7 Secrets for Maximizing Your Weekend Without Maxing Out

A Sequel to "7 Tips for Balancing Work, Life, and Getting Outside."

Two and a half years ago I pitched my first ever journal contribution to the Outbound; a collection of tips on how to maximize your weekend to the fullest. Since then, I’ve learned quite clearly how much you can pack within the 64 hours between 5pm on Friday and 9am on Monday. But I’ve seen it overdone, with weekends spilling into weekday mornings and tornado-ing friend’s desks, apartments, and social lives into complete chaos.

The truth is this: You need to be careful and calculated in your daily work-to-commute-to-home planning just as much as your weekend planning if you want to sustain an adventurous lifestyle without burning out. Read on for my secrets on how I manage to squeeze in the outdoors between chores and a desk job.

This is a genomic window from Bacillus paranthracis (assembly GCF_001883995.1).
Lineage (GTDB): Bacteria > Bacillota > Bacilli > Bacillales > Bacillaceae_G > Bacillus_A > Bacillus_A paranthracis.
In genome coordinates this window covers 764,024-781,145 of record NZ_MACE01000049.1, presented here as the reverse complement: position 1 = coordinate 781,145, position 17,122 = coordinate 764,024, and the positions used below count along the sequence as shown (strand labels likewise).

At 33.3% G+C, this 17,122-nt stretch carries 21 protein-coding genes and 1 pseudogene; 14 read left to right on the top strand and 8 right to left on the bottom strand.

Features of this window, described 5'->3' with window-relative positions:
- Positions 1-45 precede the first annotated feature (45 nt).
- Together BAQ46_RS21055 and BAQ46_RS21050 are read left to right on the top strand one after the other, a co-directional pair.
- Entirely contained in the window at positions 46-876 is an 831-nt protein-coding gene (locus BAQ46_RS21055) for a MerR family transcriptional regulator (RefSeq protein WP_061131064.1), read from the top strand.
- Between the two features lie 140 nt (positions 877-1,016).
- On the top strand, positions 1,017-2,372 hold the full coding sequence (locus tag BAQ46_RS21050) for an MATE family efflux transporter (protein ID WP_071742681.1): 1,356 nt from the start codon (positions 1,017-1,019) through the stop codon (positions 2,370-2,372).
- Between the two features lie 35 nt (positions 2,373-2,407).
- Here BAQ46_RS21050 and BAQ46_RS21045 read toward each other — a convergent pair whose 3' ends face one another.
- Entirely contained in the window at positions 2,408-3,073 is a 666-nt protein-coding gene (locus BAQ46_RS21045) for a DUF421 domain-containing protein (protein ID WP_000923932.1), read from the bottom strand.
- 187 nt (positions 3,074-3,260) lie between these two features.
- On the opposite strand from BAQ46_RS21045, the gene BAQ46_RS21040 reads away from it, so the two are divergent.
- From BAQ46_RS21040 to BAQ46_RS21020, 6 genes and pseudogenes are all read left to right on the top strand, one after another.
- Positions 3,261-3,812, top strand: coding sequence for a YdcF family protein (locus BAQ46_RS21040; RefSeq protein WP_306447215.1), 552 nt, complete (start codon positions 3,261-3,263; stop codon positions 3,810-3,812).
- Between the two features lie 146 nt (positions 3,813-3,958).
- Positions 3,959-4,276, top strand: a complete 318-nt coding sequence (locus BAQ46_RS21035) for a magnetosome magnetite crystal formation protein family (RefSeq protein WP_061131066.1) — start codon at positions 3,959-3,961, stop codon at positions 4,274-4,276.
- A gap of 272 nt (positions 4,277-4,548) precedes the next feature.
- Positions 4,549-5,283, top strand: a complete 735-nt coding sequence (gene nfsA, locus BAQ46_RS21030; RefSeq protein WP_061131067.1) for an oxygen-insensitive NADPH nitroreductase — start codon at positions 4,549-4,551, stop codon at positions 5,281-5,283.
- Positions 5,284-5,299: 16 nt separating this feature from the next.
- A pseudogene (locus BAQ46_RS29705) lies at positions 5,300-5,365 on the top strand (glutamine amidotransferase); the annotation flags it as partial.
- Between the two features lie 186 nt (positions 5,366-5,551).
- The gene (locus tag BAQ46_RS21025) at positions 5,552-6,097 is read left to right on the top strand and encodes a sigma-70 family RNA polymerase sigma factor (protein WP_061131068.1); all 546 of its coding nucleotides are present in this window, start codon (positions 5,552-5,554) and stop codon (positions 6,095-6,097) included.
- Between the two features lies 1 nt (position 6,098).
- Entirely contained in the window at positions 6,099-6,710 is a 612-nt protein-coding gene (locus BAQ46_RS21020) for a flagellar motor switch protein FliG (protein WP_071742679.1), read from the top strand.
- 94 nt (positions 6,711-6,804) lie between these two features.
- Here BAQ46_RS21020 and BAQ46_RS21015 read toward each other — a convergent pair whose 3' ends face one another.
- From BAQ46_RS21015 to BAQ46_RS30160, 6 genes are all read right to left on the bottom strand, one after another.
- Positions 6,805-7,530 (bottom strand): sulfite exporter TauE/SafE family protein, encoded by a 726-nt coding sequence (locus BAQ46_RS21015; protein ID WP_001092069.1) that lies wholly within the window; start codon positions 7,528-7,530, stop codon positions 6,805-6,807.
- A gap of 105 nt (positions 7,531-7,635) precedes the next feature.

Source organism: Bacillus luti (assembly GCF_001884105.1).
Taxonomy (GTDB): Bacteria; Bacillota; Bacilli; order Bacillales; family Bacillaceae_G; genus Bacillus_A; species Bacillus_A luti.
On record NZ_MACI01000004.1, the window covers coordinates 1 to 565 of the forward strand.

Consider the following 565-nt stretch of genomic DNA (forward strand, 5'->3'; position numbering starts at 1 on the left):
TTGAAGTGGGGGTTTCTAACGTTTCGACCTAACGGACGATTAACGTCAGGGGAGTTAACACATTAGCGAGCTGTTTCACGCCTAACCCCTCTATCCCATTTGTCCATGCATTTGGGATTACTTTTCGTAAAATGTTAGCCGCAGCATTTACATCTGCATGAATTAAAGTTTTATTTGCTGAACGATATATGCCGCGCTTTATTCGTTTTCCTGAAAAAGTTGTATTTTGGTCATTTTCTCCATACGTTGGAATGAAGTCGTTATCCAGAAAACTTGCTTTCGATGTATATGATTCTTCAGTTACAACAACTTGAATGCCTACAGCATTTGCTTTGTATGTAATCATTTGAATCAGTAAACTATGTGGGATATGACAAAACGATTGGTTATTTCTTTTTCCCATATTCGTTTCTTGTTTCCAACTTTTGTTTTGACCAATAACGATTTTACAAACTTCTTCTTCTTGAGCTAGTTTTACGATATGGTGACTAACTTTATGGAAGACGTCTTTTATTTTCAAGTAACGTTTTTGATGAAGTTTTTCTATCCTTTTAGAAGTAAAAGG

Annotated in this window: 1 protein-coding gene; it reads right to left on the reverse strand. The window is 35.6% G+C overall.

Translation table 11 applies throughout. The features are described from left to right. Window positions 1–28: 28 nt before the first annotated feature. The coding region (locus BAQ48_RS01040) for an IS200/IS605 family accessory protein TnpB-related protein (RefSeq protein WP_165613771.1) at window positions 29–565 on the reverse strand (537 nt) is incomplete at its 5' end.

1) Follow “The Shower Rule.”

After every single adventure, whether a day trip or a full week outing, I follow this one simple rule: No matter how tired, how dirty, how battered my body feels, no matter how many bags I have with me, no matter the state of my apartment, and no matter how late I get home - I always unpack and organize my gear, trash, and dirty clothes before showering.

Yes, this can add hours to an already exhausted state of mind. It can be the very last thing my body wants to add to the end of an all-weekend epic with virtually no sleep. But it’s the one thing that can maintain any sort of resemblance of normalcy in my otherwise hectic schedule. Keeping things clean, organized, and ready for the next adventure always trumps sleep.


2) Always alpine start.